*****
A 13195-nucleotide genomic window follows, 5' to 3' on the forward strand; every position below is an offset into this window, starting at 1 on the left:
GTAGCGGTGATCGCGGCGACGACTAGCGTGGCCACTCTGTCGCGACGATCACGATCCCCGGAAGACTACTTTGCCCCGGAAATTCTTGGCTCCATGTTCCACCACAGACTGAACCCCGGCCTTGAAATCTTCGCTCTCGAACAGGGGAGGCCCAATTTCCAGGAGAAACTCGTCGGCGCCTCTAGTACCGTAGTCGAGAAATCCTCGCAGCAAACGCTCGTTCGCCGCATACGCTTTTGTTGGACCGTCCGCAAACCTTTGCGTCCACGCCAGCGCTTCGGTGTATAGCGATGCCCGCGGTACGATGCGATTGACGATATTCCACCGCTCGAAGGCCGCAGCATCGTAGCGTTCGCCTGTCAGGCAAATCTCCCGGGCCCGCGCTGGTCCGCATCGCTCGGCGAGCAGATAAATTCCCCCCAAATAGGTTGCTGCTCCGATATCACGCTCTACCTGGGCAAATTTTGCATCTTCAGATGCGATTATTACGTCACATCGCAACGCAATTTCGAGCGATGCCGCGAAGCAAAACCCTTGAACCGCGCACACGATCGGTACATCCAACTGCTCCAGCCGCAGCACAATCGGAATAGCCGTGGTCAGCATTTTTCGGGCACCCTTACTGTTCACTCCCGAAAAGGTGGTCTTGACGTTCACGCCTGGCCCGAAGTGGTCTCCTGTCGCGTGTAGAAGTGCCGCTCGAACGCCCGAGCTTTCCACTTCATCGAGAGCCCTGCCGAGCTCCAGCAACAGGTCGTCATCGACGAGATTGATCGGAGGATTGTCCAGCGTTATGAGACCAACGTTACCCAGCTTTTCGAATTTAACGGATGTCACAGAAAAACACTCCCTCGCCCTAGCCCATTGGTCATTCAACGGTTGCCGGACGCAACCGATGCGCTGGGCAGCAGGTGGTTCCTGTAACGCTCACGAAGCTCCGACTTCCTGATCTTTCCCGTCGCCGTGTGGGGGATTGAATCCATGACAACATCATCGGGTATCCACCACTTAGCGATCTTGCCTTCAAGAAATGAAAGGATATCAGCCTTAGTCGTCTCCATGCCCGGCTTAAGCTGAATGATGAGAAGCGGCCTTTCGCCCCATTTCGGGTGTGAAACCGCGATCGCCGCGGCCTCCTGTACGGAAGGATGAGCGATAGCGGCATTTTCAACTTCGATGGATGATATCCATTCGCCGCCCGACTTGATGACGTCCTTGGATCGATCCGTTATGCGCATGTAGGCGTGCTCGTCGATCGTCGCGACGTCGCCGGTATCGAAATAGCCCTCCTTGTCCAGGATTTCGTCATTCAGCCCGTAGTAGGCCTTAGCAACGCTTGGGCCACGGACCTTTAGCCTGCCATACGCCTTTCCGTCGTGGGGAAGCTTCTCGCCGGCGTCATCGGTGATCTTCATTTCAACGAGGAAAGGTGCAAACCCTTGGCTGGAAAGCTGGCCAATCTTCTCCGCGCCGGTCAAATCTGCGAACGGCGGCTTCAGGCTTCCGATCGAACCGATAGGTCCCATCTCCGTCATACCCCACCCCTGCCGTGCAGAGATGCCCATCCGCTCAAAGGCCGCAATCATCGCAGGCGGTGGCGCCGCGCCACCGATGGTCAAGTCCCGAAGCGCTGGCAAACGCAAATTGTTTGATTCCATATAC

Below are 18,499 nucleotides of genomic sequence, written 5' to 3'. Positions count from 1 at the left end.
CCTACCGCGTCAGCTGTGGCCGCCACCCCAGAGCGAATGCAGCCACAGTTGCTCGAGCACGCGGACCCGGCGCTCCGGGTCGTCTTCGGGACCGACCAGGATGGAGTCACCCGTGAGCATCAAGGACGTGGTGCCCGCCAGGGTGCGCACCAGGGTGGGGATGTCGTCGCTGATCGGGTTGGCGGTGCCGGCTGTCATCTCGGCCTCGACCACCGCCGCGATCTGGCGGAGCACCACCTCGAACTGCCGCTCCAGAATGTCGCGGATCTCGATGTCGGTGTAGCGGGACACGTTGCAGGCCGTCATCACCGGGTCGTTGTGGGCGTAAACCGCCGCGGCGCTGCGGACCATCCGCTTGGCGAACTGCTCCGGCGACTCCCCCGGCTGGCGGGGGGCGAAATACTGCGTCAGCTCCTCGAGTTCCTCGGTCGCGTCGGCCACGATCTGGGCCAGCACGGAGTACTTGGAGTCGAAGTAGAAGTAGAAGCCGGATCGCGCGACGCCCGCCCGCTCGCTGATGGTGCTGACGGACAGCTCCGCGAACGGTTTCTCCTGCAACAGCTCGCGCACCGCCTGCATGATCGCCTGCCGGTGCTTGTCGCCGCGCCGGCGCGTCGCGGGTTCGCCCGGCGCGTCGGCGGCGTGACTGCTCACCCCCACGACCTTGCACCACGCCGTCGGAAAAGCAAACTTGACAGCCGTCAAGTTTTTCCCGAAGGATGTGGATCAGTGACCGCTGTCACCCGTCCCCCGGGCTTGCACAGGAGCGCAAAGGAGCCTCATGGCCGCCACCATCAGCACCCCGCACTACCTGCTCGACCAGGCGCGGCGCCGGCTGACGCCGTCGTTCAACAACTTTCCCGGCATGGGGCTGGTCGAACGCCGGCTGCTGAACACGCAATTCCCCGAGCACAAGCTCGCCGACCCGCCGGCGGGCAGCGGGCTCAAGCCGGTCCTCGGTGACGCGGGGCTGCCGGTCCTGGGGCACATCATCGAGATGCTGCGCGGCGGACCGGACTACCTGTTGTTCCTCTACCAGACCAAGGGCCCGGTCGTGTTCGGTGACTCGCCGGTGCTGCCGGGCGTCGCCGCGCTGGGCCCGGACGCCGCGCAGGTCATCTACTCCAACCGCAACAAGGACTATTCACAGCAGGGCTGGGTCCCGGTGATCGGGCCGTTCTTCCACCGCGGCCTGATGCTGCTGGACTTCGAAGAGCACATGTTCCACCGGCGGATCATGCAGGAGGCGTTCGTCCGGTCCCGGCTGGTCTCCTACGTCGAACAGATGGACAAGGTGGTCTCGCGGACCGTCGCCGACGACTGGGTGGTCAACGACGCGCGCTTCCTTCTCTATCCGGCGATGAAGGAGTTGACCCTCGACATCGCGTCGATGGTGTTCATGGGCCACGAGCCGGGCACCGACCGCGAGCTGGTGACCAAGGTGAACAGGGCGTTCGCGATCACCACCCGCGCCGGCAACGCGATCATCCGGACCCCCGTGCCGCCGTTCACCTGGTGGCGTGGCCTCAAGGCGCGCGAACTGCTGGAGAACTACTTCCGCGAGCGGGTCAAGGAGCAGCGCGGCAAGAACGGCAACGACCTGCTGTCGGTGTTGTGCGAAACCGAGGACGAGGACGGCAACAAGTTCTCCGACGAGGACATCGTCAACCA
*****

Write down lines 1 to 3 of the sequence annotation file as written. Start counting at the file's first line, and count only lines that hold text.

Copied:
A 13195-nucleotide genomic window follows, 5' to 3' on the forward strand; every position below is an offset into this window, starting at 1 on the left:
GTAGCGGTGATCGCGGCGACGACTAGCGTGGCCACTCTGTCGCGACGATCACGATCCCCGGAAGACTACTTTGCCCCGGAAATTCTTGGCTCCATGTTCCACCACAGACTGAACCCCGGCCTTGAAATCTTCGCTCTCGAACAGGGGAGGCCCAATTTCCAGGAGAAACTCGTCGGCGCCTCTAGTACCGTAGTCGAGAAATCCTCGCAGCAAACGCTCGTTCGCCGCATACGCTTTTGTTGGACCGTCCGCAAACCTTTGCGTCCACGCCAGCGCTTCGGTGTATAGCGATGCCCGCGGTACGATGCGATTGACGATATTCCACCGCTCGAAGGCCGCAGCATCGTAGCGTTCGCCTGTCAGGCAAATCTCCCGGGCCCGCGCTGGTCCGCATCGCTCGGCGAGCAGATAAATTCCCCCCAAATAGGTTGCTGCTCCGATATCACGCTCTACCTGGGCAAATTTTGCATCTTCAGATGCGATTATTACGTCACATCGCAACGCAATTTCGAGCGATGCCGCGAAGCAAAACCCTTGAACCGCGCACACGATCGGTACATCCAACTGCTCCAGCCGCAGCACAATCGGAATAGCCGTGGTCAGCATTTTTCGGGCACCCTTACTGTTCACTCCCGAAAAGGTGGTCTTGACGTTCACGCCTGGCCCGAAGTGGTCTCCTGTCGCGTGTAGAAGTGCCGCTCGAACGCCCGAGCTTTCCACTTCATCGAGAGCCCTGCCGAGCTCCAGCAACAGGTCGTCATCGACGAGATTGATCGGAGGATTGTCCAGCGTTATGAGACCAACGTTACCCAGCTTTTCGAATTTAACGGATGTCACAGAAAAACACTCCCTCGCCCTAGCCCATTGGTCATTCAACGGTTGCCGGACGCAACCGATGCGCTGGGCAGCAGGTGGTTCCTGTAACGCTCACGAAGCTCCGACTTCCTGATCTTTCCCGTCGCCGTGTGGGGGATTGAATCCATGACAACATCATCGGGTATCCACCACTTAGCGATCTTGCCTTCAAGAAATGAAAGGATATCAGCCTTAGTCGTCTCCATGCCCGGCTTAAGCTGAATGATGAGAAGCGGCCTTTCGCCCCATTTCGGGTGTGAAACCGCGATCGCCGCGGCCTCCTGTACGGAAGGATGAGCGATAGCGGCATTTTCAACTTCGATGGATGATATCCATTCGCCGCCCGACTTGATGACGTCCTTGGATCGATCCGTTATGCGCATGTAGGCGTGCTCGTCGATCGTCGCGACGTCGCCGGTATCGAAATAGCCCTCCTTGTCCAGGATTTCGTCATTCAGCCCGTAGTAGGCCTTAGCAACGCTTGGGCCACGGACCTTTAGCCTGCCATACGCCTTTCCGTCGTGGGGAAGCTTCTCGCCGGCGTCATCGGTGATCTTCATTTCAACGAGGAAAGGTGCAAACCCTTGGCTGGAAAGCTGGCCAATCTTCTCCGCGCCGGTCAAATCTGCGAACGGCGGCTTCAGGCTTCCGATCGAACCGATAGGTCCCATCTCCGTCATACCCCACCCCTGCCGTGCAGAGATGCCCATCCGCTCAAAGGCCGCAATCATCGCAGGCGGTGGCGCCGCGCCACCGATGGTCAAGTCCCGAAGCGCTGGCAAACGCAAATTGTTTGATTCCATATAC

Below are 18,499 nucleotides of genomic sequence, written 5' to 3'. Positions count from 1 at the left end.